# Do supernovae push neighboring stars outward?

I know that a supernova can mess up the heliosphere of nearby stars, but I'm wondering if it could physically push neighboring stars off their trajectories.

It's fun to imagine all the stars surrounding a supernova being propelled outward and tumbling out of the galactic arm!

I would expect that a really close star, such as a partner in a binary pair, would get really messed up. I'm thinking more about the neighbors a few light-years away.

I realize that a supernova involves both the initial EM burst and the mass ejection which arrives later. I'm open to the effects of any of these things.

• A silly but entertaining approach is to look at a universe simulation like tng-project.org/movies/tng/tng100_sb0_8fields_1080p.mp4. I think you can spot supernovas on the gas velocity map and then eyeball the stellar column density map to see if there is corresponding movement. Jan 22 '19 at 10:56

Consider a star of mass $$M$$ and radius $$R$$ at a distance $$r$$ from the supernova. For a back-of-the-envelope estimate, consider how much momentum would be transferred to the star by the supernova. From that, we can estimate the star's change in velocity and decide whether or not it would be significant.

First, for extra fun, here's a review of how a typical core-collapse supernova works :

Nuclear matter is highly incompressible. Hence once the central part of the core reaches nuclear density there is powerful resistance to further compression. That resistance is the primary source of the shock waves that turn a stellar collapse into a spectacular explosion. ... When the center of the core reaches nuclear density, it is brought to rest with a jolt. This gives rise to sound waves that propagate back through the medium of the core, rather like the vibrations in the handle of a hammer when it strikes an anvil. .. The compressibility of nuclear matter is low but not zero, and so momentum carries the collapse beyond the point of equilibrium, compressing the central core to a density even higher than that of an atomic nucleus. ... Most computer simulations suggest the highest density attained is some 50 percent greater than the equilibrium density of a nucleus. ...the sphere of nuclear matter bounces back, like a rubber ball that has been compressed.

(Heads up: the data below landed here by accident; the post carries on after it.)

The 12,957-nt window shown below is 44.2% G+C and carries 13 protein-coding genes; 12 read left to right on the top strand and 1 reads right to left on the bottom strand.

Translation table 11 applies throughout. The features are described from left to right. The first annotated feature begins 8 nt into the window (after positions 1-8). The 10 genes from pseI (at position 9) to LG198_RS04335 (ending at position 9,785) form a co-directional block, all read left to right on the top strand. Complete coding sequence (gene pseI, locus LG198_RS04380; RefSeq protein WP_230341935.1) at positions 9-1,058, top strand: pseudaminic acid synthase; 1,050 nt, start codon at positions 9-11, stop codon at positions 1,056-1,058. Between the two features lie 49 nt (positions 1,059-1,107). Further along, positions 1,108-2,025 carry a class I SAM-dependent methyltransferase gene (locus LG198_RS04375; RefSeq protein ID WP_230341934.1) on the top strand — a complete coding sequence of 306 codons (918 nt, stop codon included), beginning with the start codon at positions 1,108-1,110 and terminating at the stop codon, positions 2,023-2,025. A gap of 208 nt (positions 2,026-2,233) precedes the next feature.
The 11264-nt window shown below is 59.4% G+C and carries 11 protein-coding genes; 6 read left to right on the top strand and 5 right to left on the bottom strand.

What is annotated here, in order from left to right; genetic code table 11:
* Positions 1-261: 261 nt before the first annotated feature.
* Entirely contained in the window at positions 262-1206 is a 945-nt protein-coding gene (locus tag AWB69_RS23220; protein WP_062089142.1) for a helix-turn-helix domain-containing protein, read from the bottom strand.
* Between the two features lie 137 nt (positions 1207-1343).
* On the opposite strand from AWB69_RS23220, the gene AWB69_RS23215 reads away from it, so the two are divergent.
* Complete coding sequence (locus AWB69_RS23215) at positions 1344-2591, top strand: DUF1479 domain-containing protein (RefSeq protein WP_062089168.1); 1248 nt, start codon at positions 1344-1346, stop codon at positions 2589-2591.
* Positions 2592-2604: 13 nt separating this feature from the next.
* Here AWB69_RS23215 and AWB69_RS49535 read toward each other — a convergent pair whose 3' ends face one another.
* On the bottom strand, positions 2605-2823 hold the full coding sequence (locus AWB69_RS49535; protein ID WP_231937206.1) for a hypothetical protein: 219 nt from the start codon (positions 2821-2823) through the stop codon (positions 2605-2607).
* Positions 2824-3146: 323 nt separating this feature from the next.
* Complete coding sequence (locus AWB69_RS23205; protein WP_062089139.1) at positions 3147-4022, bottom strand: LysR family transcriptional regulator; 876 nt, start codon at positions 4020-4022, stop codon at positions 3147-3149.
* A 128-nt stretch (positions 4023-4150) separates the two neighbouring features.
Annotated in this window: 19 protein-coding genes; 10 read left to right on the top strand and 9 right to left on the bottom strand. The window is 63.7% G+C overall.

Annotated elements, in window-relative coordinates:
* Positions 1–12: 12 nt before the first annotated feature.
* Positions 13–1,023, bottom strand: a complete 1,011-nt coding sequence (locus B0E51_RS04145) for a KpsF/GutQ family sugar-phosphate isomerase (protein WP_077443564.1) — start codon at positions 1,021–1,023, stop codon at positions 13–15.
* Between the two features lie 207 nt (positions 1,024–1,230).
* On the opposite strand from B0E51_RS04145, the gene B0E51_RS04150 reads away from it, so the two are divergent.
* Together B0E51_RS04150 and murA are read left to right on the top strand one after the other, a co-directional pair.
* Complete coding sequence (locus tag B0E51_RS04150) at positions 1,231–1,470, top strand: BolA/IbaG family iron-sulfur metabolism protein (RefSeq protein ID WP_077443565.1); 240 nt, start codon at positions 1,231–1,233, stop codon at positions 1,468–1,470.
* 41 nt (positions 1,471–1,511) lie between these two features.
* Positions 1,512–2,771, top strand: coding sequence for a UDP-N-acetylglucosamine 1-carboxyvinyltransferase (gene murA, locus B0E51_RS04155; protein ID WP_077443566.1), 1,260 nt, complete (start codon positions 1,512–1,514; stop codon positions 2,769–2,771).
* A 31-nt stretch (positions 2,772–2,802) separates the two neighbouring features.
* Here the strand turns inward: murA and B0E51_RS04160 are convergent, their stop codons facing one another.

That "bounce" is allegedly what creates the explosion. According to ,

Core colapse liberates $$\sim 3\times 10^{53}$$ erg ... of gravitational binding energy of the neutron star, 99% of which is radiated in neutrinos over tens of seconds. The supernova mechanism must revive the stalled shock and convert $$\sim 1$$% of the available energy into the energy of the explosion, which must happen within less than $$\sim 0.5$$-$$1$$ s of core bounce in order to produce a typical core-collapse supernova explosion...

According to , one "erg" is $$10^{-7}$$ Joules. To give the idea the best possible chance of working, suppose that all of the $$E=10^{53}\text{ ergs }= 10^{46}\text{ Joules}$$ of energy goes into the kinetic energy of the expanding shell. The momentum $$p$$ is maximized by assuming that the expanding shell is massless (because $$p=\sqrt{(E/c)^2-(mc)^2}$$), and while we're at it let's suppose that the collision of the shell with the star is perfectly elastic in order to maximize the effect on the motion of the star. Now suppose that the radius of the star is $$R=7\times 10^8$$ meters (like the sun) and has mass $$M=2\times 10^{30}$$ kg (like the sun), and suppose that its distance from the supernova is $$r=3\times 10^{16}$$ meters (about 3 light-years). If the total energy in the outgoing supernova shell is $$E$$, then fraction intercepted by the star is the area of the star's disk ($$\pi R^2$$) divided by the area of the outgoing spherical shell ($$4\pi r^2$$). So the intercepted energy $$E'$$ is $$E'=\frac{\pi R^2}{4\pi r^2}E\approx 10^{-16}E.$$ Using $$E=10^{46}$$ Joules gives $$E'\approx 10^{30}\text{ Joules}.$$ That's a lot of energy, but is it enough? Using $$c\approx 3\times 10^8$$ m/s for the speed of light, the corresponding momentum is $$p=E'/c\approx 3\times 10^{21}$$ kg$$\cdot$$m/s. Optimistically assuming an elastic collision that completely reverses the direction of that part of the shell's momentum (optimistically ignoring conservation of energy), the change in the star's momentum will be twice that much. Since the star has a mass of $$M=2\times 10^{30}$$ kg, its change in velocity (using a non-relativistic approximation, which is plenty good enough in this case) is $$2p/M\approx 3\times 10^{-9}$$ meters per second, which is about $$10$$ centimeters per year. That's probably not enough to eject the star from the galaxy. Sorry.